3
$\begingroup$

Let $k , n , s \in \mathbb{N}$. Let $X$ be a string of length $n$ selected uniformly at random from an alphabet of size $s$. What is the probability that $X$ contains a repeated substring of length $k$?

Below are some technical notes (feel free to disregard them) indicating my attempts to solve this problem that are inadequate:

  • If substrings were nonoverlapping blocks starting and ending at indices that are multiples of $k$, then each substring would be independent, and this would reduce to the birthday problem. But overlapping substrings are dependent, so it's a harder problem.
  • Mitzenmacher and Upfal (section 12.5.2) analyze a similar problem: given a fixed string $b$ of length $k$, upper bound the probability that its number of occurrences in $X$ is far from its expected value of $(n-k+1) / s^k$. They use martingales with the Azuma-Hoeffding inequality to overcome the fact that substring occurrences are dependent, but I don't see how to apply their technique to this problem.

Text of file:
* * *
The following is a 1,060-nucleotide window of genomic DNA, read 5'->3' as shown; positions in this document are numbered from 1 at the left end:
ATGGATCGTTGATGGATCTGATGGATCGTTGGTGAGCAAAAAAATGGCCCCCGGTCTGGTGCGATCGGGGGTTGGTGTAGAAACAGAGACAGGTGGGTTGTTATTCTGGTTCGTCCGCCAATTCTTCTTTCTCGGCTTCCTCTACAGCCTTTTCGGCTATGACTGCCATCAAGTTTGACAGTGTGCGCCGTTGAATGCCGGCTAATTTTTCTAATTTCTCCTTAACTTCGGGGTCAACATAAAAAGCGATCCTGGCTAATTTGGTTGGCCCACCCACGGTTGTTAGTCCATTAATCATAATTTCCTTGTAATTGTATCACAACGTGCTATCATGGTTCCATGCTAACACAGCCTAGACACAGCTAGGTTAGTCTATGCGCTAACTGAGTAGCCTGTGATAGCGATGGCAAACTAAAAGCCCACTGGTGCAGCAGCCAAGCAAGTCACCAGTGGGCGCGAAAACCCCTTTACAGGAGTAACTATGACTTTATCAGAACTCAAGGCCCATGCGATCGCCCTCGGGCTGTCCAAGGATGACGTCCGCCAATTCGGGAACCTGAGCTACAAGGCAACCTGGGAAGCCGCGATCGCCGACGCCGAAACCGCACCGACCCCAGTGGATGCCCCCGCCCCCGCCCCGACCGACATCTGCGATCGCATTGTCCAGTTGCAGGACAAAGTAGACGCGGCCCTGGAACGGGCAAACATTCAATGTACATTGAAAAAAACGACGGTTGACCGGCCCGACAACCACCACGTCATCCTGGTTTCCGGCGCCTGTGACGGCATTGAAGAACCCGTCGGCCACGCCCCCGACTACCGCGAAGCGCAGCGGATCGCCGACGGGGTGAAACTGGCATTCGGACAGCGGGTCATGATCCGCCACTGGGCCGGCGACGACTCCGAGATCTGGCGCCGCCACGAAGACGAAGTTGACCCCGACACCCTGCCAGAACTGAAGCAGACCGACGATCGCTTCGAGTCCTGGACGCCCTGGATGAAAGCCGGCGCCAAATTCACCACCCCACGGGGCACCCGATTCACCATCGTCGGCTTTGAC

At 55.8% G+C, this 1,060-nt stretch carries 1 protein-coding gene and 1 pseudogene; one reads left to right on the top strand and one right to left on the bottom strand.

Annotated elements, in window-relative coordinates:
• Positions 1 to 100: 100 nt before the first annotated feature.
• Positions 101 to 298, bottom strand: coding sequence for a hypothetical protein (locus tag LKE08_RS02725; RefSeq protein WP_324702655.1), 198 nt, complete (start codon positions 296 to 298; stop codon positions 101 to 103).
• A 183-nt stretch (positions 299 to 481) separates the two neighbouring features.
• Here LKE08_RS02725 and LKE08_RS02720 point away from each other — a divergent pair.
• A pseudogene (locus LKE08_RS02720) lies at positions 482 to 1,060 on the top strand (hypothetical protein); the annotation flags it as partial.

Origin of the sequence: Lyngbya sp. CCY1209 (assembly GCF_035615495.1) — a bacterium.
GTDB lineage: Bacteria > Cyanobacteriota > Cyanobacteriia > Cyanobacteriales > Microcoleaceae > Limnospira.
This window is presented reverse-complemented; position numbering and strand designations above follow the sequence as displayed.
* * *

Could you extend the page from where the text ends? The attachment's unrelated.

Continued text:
• Trying to apply their bound directly to this problem doesn't appear to work very well: Let $\#(b,X)$ denote the random variable representing the number of occurrences of $b$ in $X$, so $\mathrm{E}[\#(b,X)] = (n-k+1)/s^k$. They show that for each $\epsilon$, $\Pr[\#(b,X) - \mathrm{E}[\#(b,X)] \geq \epsilon] \leq e^{-2 \epsilon^2/(nk^2)}$. But even if $\mathrm{E}[\#(b,X)]$ is very close to 0, if we choose $\epsilon = 2$ to bound the probability of $b$ occurring twice, we get $\Pr[\#(b,X) \geq 2] \leq e^{-8/(nk^2)}$, which is useless for almost all values of $n$ and $k$.
  • Even if the previous bound $e^{-8/(nk^2)}$ were smaller, to use it to solve the original problem, one must then apply the union bound over all $s^k$ strings $b$ of length $k$ to get $\Pr[(\exists b \in \Sigma^k)\ \#(b,X) \geq 2] \leq s^k e^{-8/(nk^2)}$, but this is too weak a technique , in the same way that one would not solve the birthday problem by analyzing, for each fixed calendar date, the probability that it is picked twice.
$\endgroup$

0

Your Answer

By clicking “Post Your Answer”, you agree to our terms of service, privacy policy and cookie policy